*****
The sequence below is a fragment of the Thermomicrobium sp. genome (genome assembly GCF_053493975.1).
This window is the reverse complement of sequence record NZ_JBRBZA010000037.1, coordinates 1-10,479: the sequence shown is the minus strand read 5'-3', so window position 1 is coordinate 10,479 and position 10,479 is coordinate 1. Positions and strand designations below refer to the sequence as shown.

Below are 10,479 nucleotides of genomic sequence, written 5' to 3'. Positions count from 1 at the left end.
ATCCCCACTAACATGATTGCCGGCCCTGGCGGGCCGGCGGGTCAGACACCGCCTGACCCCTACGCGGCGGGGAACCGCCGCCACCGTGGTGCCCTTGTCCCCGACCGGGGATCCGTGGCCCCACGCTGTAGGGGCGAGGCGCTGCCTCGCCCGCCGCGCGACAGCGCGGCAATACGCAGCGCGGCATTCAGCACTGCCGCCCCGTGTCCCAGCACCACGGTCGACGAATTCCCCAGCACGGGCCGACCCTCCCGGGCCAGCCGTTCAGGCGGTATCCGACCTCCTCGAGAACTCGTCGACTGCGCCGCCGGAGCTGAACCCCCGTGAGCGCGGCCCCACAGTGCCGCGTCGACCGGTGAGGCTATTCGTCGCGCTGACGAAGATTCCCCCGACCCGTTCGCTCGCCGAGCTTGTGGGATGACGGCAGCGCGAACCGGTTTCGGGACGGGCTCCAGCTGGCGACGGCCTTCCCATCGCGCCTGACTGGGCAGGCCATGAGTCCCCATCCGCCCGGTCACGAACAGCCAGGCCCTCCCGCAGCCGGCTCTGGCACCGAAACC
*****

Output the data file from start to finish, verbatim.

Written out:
The sequence below is a fragment of the Thermomicrobium sp. genome (genome assembly GCF_053493975.1).
This window is the reverse complement of sequence record NZ_JBRBZA010000037.1, coordinates 1-10,479: the sequence shown is the minus strand read 5'-3', so window position 1 is coordinate 10,479 and position 10,479 is coordinate 1. Positions and strand designations below refer to the sequence as shown.

Below are 10,479 nucleotides of genomic sequence, written 5' to 3'. Positions count from 1 at the left end.
ATCCCCACTAACATGATTGCCGGCCCTGGCGGGCCGGCGGGTCAGACACCGCCTGACCCCTACGCGGCGGGGAACCGCCGCCACCGTGGTGCCCTTGTCCCCGACCGGGGATCCGTGGCCCCACGCTGTAGGGGCGAGGCGCTGCCTCGCCCGCCGCGCGACAGCGCGGCAATACGCAGCGCGGCATTCAGCACTGCCGCCCCGTGTCCCAGCACCACGGTCGACGAATTCCCCAGCACGGGCCGACCCTCCCGGGCCAGCCGTTCAGGCGGTATCCGACCTCCTCGAGAACTCGTCGACTGCGCCGCCGGAGCTGAACCCCCGTGAGCGCGGCCCCACAGTGCCGCGTCGACCGGTGAGGCTATTCGTCGCGCTGACGAAGATTCCCCCGACCCGTTCGCTCGCCGAGCTTGTGGGATGACGGCAGCGCGAACCGGTTTCGGGACGGGCTCCAGCTGGCGACGGCCTTCCCATCGCGCCTGACTGGGCAGGCCATGAGTCCCCATCCGCCCGGTCACGAACAGCCAGGCCCTCCCGCAGCCGGCTCTGGCACCGAAACC